her a glare that almost cut her in half. Panic filled her. A
teacher now stood near the front doors waving a copper
bell up and down. The sound pulled the children forward.
May followed, now noticing how shiny most of the girls
were. They wore new sweaters over ruffle dresses and
wore laced shoes that held not a scuff or grass stain.
She looked at the dress her mom had made. It hung
almost to the thin edge of the rubber lip of her boots. It
all came to her, what her brother had refused to tell
her: school would be one long hardship.

                           * * *


She stood up in the garden, the heat giving her vertigo
amid the acrid scent of the green tomatoes. She
straightened the bobby pins that were coming loose
from her long bangs. As she pushed them back their tiny
metal edges scraped her scalp a little.


“Yes, yes I’m coming,”she muttered.

He was sitting up in bed with his head leaning against
the panel wall.

“You want more water?” she asked. He shook his head
no and patted the spot of blanket beside him. She sat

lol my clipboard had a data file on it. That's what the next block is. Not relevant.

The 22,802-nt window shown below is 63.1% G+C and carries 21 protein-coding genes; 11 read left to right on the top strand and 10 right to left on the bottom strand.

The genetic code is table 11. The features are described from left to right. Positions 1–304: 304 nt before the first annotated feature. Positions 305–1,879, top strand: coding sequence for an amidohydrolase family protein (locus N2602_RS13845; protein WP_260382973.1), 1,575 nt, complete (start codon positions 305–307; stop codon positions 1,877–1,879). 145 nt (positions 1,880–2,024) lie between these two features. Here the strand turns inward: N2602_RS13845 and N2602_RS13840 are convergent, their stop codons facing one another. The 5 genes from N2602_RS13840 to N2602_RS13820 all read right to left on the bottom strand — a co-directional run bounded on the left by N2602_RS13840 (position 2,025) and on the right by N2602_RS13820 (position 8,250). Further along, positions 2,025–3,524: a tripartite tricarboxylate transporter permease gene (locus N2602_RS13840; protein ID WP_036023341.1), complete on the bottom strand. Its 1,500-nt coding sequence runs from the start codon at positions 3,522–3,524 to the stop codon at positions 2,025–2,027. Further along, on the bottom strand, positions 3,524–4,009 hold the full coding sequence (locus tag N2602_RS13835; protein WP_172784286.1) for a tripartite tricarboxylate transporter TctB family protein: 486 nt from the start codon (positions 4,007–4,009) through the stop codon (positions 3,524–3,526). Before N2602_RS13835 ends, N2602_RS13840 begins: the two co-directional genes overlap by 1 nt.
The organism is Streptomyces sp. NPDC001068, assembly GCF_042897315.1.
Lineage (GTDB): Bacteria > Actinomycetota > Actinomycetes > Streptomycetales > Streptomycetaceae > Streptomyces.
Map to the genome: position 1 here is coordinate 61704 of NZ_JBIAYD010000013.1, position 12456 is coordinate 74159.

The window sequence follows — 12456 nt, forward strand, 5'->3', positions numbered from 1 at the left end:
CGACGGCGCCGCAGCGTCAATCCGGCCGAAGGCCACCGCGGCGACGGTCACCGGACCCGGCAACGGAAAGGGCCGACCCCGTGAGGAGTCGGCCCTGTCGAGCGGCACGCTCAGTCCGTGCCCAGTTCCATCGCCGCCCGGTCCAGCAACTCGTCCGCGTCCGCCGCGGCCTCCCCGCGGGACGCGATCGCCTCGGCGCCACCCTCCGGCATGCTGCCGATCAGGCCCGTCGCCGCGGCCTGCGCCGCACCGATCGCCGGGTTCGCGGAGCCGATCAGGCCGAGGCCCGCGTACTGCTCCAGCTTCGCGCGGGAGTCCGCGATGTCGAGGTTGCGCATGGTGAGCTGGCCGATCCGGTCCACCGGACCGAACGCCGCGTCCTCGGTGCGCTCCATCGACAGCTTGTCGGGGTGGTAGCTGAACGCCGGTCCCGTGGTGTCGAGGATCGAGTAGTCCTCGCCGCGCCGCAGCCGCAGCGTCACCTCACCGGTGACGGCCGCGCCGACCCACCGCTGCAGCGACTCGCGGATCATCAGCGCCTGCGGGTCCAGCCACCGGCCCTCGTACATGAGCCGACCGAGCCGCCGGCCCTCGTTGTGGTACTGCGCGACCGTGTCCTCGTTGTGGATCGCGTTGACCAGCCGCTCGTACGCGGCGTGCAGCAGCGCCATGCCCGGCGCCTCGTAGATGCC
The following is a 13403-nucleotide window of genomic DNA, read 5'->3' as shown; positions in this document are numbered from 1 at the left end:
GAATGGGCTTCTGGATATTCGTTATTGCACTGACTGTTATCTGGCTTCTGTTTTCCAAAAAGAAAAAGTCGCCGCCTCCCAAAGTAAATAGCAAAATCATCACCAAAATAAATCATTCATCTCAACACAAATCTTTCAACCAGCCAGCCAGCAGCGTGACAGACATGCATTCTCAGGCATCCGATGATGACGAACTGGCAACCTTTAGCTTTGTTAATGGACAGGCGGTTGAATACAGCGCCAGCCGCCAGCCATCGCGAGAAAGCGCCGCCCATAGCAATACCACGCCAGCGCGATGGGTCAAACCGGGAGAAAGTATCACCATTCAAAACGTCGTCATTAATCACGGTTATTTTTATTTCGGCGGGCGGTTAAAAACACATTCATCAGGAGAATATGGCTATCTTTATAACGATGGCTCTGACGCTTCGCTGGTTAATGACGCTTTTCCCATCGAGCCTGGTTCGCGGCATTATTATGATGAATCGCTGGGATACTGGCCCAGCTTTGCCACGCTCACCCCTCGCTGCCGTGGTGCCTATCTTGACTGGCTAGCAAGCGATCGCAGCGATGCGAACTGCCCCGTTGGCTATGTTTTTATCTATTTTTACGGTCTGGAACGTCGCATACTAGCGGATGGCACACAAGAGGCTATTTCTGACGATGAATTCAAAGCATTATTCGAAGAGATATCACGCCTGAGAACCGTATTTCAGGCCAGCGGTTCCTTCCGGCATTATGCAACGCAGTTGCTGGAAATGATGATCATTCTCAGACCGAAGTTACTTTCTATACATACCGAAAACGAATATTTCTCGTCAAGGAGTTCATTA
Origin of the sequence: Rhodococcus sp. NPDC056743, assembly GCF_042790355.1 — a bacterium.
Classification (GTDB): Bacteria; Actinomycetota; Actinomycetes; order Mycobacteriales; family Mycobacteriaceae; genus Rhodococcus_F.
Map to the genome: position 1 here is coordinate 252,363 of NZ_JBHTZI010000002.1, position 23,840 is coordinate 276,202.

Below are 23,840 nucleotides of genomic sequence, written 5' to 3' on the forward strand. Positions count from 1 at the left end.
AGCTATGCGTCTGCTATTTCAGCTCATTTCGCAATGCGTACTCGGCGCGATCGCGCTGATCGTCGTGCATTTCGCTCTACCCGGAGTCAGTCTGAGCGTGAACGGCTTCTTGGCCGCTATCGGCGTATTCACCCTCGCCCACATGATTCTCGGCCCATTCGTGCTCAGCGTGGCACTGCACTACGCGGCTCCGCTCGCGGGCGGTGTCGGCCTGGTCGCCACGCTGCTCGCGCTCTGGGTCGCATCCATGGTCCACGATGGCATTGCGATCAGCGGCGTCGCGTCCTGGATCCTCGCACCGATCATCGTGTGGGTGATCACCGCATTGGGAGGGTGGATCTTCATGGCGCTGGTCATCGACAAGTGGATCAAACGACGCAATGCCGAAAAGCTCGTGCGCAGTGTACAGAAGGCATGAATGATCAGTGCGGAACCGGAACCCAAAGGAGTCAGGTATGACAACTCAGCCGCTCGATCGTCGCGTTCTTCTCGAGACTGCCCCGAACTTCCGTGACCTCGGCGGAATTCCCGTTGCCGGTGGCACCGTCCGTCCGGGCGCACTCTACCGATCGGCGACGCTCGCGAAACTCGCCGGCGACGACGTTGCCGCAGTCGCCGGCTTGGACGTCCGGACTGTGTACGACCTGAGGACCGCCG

down on it.

“What is it, Cecil?”

His voice was shaky. “Just want to get a few things off
my chest. First I don’t know if I ever thanked you for
getting me that train ticket and bringing me home.”

“Don’t matter. I think you paid for that ticket and more,
letting me stay out here with you.“

“I never liked Toronto," he said. "Wish I never went.
And I shouldn’t have went without telling you and all

“I understood why you went. Just didn’t expect you to
stay as long as you did.” She smiled. “You of all people
in the city. Couldn’t figure that one out. You could have
drank yourself stupid here just as well as there.” She
stood up and smoothed his thin hair back from his
forehead. “I should drive you into town. I think you need
to see a doctor.”


She felt a moment of shame that came with her relief.
“You should go in. You probably only need a change in
your medication or something.”

“No.” He closed his eyes and continued after a small
grimace. “But May, you can’t tell me you weren’t sorry to
see me go.”

“To Toronto? Yeah, probably. It was best for that time,
anyway.” She looked at her hands.

“Tell me this,” he started.

“I don’t want to tell you anything, Cecil.” She pointed to
the doorway. “I got work to do and even if you don’t
want to go into town to get your stomach checked, I
still need to go in at some point. And I don’t want to
talk about the past anymore, either. It’s over and done

“Just one thing.”

“What?” she sighed.

“If Billy didn’t die would you have still been keen about
me coming home?”

“I think even Billy missed you after awhile. Thirty-seven
years was a long time to stay away on our account.”

Cecil was quiet. She stood for a moment listening to the
heat bugs chiseling away at the day.